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I feel like triggering Dave Armstrong and what better way to do this than to get his longjohns in a twist about the Noah’s Flood story. This is from a chapter I am editing in a book I am just finishing (would be ready for proofers to look at later today – I have appealed to three previous proofers, but if anyone else wants to look at it, please let me know below):

The final story here that shows that God really doesn’t have omniscience is the Noah’s flood story. This never happened, that much is true. However, the majority of theists think that it did in some way:[1]

BIBLE STORIES – Overall, 64 percent believe the story of Moses parting the Red Sea is “literally true, meaning it happened that way word-for-word.” About as many say the same about creation (61 percent) and Noah and the flood (60 percent). About three in 10 say, instead, that each of these is “meant as a lesson, but not to be taken literally.”

There is wide variation in the numbers of literal readers across groups, but much of it is driven by two factors – religious belief and frequency of practice.

Literal belief peaks among evangelical Protestants, and especially among evangelical Protestants who attend church at least once a week. In that group, 96 percent take the Red Sea story literally. It’s a still-high 85 percent among evangelical Protestants who attend church less often.

The background to the story is important (forgetting that it was appropriated from pre-existing myths in neighbouring cultures). As Genesis 6 explains:

Then the Lord saw that the wickedness of mankind was great on the earth, and that every intent of the thoughts of their hearts was only evil continually. So the Lord was sorry that He had made mankind on the earth, and He was grieved in His heart. Then the Lord said, “I will wipe out mankind whom I have created from the face of the land; mankind, and animals as well, and crawling things, and the birds of the sky. For I am sorry that I have made them.” But Noah found favor in the eyes of the Lord.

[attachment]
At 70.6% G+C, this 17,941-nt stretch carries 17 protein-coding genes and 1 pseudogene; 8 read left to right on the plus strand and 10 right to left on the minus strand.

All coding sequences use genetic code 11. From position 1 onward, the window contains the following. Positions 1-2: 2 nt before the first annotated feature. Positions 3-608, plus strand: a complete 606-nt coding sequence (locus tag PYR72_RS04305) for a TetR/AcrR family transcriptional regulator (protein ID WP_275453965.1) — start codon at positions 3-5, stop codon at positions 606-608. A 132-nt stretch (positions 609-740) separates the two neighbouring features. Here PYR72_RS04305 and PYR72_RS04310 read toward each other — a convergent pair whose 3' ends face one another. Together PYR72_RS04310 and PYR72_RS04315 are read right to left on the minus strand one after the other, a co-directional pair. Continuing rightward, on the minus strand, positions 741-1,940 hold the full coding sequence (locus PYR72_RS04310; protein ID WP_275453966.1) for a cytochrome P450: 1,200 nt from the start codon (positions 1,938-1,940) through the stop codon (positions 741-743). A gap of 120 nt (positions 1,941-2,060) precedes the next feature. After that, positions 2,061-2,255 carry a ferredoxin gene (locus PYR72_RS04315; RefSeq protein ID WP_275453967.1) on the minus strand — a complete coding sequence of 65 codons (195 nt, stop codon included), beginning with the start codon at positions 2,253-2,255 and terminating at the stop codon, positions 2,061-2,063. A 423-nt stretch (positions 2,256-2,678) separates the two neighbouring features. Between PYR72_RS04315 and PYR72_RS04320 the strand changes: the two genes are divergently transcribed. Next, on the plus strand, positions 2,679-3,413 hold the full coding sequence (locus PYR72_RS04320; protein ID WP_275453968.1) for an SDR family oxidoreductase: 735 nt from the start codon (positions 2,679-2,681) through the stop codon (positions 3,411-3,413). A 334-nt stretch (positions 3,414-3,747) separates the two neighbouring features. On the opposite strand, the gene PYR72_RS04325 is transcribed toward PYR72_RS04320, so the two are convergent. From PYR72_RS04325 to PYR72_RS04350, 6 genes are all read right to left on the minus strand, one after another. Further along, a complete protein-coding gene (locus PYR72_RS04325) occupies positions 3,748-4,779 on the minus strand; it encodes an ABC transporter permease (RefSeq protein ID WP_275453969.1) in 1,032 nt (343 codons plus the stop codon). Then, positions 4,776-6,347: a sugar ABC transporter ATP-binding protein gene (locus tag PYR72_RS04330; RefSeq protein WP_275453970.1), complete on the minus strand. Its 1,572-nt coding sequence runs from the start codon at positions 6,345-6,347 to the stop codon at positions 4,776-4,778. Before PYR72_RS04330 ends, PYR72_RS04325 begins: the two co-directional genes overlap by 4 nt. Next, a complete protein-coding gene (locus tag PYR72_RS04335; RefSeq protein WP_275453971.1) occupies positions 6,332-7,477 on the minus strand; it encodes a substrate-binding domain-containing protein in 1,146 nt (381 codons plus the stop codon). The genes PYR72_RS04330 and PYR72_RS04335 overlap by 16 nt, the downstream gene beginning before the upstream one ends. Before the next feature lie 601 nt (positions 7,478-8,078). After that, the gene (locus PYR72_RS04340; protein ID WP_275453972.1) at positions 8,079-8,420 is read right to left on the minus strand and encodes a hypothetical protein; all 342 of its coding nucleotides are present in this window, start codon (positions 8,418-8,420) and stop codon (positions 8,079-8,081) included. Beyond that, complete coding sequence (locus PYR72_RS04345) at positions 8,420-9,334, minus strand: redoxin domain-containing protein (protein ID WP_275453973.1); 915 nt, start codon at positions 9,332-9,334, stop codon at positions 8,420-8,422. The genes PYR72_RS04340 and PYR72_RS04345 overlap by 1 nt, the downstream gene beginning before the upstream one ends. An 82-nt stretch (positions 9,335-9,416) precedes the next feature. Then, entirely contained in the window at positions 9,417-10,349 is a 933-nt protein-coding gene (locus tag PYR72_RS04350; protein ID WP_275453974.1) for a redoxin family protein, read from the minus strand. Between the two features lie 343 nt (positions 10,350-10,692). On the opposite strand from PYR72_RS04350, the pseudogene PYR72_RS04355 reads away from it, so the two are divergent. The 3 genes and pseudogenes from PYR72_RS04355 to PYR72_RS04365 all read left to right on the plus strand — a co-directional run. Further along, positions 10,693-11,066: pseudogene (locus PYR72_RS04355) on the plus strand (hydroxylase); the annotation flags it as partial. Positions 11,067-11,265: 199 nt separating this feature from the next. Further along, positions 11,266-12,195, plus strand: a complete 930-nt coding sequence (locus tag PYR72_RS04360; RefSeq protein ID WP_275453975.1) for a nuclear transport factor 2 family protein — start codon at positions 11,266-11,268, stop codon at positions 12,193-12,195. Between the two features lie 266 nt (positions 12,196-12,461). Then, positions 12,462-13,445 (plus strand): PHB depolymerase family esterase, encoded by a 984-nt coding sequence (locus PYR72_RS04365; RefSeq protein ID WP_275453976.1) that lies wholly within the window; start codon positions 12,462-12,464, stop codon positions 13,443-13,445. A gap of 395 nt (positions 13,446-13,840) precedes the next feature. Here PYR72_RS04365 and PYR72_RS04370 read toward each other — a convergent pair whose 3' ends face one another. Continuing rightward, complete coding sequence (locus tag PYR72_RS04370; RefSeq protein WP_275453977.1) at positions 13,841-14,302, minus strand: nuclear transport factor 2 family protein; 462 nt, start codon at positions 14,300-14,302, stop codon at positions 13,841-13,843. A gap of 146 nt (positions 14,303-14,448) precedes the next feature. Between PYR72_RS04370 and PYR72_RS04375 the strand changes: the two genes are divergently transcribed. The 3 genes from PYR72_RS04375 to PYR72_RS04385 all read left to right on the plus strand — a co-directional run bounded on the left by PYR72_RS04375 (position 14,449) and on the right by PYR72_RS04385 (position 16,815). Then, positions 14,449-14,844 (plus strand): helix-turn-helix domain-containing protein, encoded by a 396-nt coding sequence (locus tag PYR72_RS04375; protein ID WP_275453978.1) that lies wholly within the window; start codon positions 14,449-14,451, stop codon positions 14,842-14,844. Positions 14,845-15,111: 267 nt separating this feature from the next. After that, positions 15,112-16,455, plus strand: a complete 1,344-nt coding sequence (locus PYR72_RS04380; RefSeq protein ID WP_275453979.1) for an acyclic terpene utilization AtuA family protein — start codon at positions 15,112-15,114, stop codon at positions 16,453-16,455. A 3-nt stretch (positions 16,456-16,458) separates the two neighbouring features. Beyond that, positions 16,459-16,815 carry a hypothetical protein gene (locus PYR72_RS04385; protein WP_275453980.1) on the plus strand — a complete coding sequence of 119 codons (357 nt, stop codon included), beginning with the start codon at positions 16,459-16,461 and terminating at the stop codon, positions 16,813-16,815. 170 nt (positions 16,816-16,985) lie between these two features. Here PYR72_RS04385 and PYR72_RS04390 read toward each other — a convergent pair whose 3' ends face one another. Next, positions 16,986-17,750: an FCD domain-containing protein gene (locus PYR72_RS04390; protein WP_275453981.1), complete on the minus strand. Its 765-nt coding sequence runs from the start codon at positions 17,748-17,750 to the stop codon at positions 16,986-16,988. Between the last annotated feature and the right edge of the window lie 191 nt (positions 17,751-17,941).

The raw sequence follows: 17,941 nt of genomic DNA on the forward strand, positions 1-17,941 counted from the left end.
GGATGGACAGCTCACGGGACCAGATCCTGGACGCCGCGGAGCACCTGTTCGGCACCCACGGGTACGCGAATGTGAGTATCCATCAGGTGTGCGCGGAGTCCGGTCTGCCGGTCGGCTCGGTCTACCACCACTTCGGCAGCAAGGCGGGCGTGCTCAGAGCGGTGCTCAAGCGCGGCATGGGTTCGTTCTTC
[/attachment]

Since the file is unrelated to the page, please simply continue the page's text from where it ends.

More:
We must understand that this is a story of God killing all of humanity, bar eight, and all of the animal kingdom bar two of each kind (or seven depending on which iteration of the story from Genesis you read). That is an awful lot of death. Why? Because God then realised how wicked humanity had become. He either never knew this before or he is very forgetful.

In fact, the whole nature of the story is one big invalidation of his omni-characteristics. He realises that he has messed up his creation in that his designed and created humans were all wicked, destroys them all and starts over, all the while promising never to send such floods and destruction again. This is a very human – anthropomorphic – god acting in a very human, non-omniscient way.

God is clearly showing a limited knowledge of how his creation would operate going forward – he is being reactive and not proactive. Simply put, this story as told invalidates God’s omniscience and foreknowledge.

A truly omnibenevolent and omniscient god would not have knowingly designed and created something for the main components to go wrong right at the start and then have to destroy them all (you know, with healthy loving dollops of suffering and death) and start again. This is incompetence at best, malevolence at worst.

Or, the flood never happened and OmniGod doesn’t exist.

There, fixed it.


[1] See the 2003 poll “Six in 10 Take Bible Stories Literally, But Don’t Blame Jews for Death of Jesus”, ABC News, (accessed 11/11/2021).

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Jonathan MS Pearce

A TIPPLING PHILOSOPHER Jonathan MS Pearce is a philosopher, author, columnist, and public speaker with an interest in writing about almost anything, from skepticism to science, politics, and morality,...